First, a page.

Monday, April 21, 2008

Friendship has no age limit

I was dozing, enjoying a lazy Sunday, when I got an unexpected call. It was my friend Deirdre (yep, same spelling), phoning from her San Francisco home.

Deirdre and I met years ago at a party thrown by a mutual friend. Even though we seemingly had nothing in common but our name -- or maybe because of it -- we instantly clicked. She and her husband, Chris, are both more than 20 years older than me, but they have the look and energy and bohemian lifestyle of a couple much younger.

When I talk to Deirdre, it's as if I'm a student sitting at the feet of a master, and the subject she is schooling me on is Life. I always come away from our conversations feeling invigorated and enlightened. Yesterday, we talked for more than two hours about politics, religion, osteopathy, the business side of art (she's a poet; Chris is a painter) and more. Every topic was spiced with Deirdre's stories -- she's tells the most amazing stories, usually from her own life. A highlight of yesterday's chat: when we talked about early childhood memories, Deirdre recalled a World War II experience. Every family in the neighborhood except hers had blackout curtains (so interior light wouldn't show outside), and one night she opened the refrigerator. A policeman came to the door, Deirdre said, and exclaimed, "you're the only light in San Francisco. Are you trying to get us bombed?!" You don't learn stuff like that in high school history class.

I had another friend like Deirdre when I lived in California, a man who wrote columns for the newspaper I worked for. When Les stopped writing for the paper I would go visit him and Jessie Lou, his beloved wife of more than 40 years. They lived in a chichi retirement community on a golf course, but were close enough to the area's u-pick farms and produce stands that we'd have breakfast or lunch, then go get baskets of fresh fruit and veggies. All the while Les and Jessie Lou would regale me with funny stories of their travels and early years together in New York and Les's stint, decades ago, as a door-to-door salesman in the rural South.

When Les became gravely ill and was admitted to the hospital, one of his sons contacted me. I was there with his family during one of his brief periods of consciousness. Les's gaze flowed over the people gathered around his bed, then his eyes settled on me. I smiled and said hello, and his eyes softened. His son nudged me. "He recognized you," he said with a sweet smile. I never saw Les alive again, but I'll never forget the wealth of stories and advice he and Jessie Lou shared with me.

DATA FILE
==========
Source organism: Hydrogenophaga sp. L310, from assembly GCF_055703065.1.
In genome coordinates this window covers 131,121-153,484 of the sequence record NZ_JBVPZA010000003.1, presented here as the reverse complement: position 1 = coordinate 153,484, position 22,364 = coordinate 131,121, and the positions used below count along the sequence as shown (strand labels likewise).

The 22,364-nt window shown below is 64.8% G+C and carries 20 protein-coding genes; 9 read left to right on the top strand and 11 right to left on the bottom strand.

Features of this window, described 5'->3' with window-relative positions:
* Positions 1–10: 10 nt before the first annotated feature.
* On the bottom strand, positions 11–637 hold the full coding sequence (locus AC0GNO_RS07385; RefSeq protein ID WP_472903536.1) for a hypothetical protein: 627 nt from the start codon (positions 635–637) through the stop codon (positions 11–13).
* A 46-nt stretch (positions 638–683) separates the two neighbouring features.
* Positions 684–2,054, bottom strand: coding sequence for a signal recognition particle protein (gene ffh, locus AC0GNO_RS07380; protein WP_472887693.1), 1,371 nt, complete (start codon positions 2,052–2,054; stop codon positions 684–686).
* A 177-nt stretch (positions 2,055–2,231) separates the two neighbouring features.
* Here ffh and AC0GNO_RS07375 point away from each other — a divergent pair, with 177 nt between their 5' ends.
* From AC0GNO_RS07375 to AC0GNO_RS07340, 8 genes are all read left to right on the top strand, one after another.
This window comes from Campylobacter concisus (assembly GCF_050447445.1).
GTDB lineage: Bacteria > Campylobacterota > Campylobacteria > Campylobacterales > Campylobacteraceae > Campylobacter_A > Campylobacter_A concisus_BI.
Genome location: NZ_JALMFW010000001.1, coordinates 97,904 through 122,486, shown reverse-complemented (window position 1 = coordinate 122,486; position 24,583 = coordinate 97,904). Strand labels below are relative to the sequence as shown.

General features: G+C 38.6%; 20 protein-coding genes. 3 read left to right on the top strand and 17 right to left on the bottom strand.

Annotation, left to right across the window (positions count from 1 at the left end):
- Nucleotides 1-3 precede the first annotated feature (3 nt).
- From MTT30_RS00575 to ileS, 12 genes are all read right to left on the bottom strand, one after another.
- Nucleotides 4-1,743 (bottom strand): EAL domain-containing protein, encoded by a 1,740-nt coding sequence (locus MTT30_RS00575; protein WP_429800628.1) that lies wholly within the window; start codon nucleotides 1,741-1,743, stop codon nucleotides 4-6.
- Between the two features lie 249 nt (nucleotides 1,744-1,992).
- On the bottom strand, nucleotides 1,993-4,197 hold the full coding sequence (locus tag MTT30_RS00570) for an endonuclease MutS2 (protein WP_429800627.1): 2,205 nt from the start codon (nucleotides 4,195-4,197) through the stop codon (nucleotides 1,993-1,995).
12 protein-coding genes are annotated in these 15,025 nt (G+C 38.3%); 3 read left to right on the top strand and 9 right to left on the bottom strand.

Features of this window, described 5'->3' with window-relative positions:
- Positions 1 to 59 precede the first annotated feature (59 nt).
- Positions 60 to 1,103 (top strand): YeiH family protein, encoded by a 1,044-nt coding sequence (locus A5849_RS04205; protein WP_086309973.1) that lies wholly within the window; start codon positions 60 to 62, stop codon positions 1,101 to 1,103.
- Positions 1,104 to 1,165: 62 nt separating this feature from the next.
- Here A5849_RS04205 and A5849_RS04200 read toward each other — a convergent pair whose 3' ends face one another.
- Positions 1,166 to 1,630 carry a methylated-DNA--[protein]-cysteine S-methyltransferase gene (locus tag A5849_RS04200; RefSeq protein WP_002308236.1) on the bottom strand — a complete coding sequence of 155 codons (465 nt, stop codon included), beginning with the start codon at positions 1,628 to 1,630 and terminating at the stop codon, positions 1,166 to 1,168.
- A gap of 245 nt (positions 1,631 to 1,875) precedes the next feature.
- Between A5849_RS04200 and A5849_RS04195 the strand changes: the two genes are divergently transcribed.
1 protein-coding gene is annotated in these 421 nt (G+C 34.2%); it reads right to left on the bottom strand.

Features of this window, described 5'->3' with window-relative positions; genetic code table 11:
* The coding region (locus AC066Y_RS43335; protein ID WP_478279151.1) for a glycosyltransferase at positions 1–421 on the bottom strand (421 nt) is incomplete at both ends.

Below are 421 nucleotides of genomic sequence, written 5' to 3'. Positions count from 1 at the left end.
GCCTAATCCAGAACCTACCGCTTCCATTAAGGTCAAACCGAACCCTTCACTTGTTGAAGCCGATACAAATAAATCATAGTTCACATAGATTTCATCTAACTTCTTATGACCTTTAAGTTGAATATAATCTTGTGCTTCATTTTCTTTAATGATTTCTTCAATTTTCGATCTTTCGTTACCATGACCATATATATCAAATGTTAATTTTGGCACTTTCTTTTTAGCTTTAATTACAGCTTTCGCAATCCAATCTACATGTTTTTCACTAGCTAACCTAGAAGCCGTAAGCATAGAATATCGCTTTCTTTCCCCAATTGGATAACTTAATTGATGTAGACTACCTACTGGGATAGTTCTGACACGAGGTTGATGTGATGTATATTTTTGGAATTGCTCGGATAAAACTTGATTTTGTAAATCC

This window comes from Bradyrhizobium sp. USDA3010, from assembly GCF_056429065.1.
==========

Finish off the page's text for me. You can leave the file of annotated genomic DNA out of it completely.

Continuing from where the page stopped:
What I cherish about Deirdre and Les, and other friends who are much older, is that they don't discount "young whippersnappers," but instead embrace people no matter their age and learn from them just as much as they teach. It's the way I want to live as I age, and I think it may be the true secret to staying young at heart.


Anonymous said...

I have a friend like that at work. Lillie is in her 60's and I'm just 25. I used to say she was like my Grandma, but our relationship has moved past that. Despite the fact that we have nothing in common, she really is a good friend now. I value our friendship so much.

Anonymous said...

Thanks for sharing this today. I've always enjoyed the company of those who are more advanced in age as well as wisdom. I'm even thinking of pursuing a career in long-term healthcare because I've seen the bad side of it, and I know how special these people are, and the impact they have had on my life. No matter how little we may think we have in common with previous generations, I've learned that anything I'm living through now, they've already been there, as weird as that may seem.

I need their guidance, they need to know that they still matter.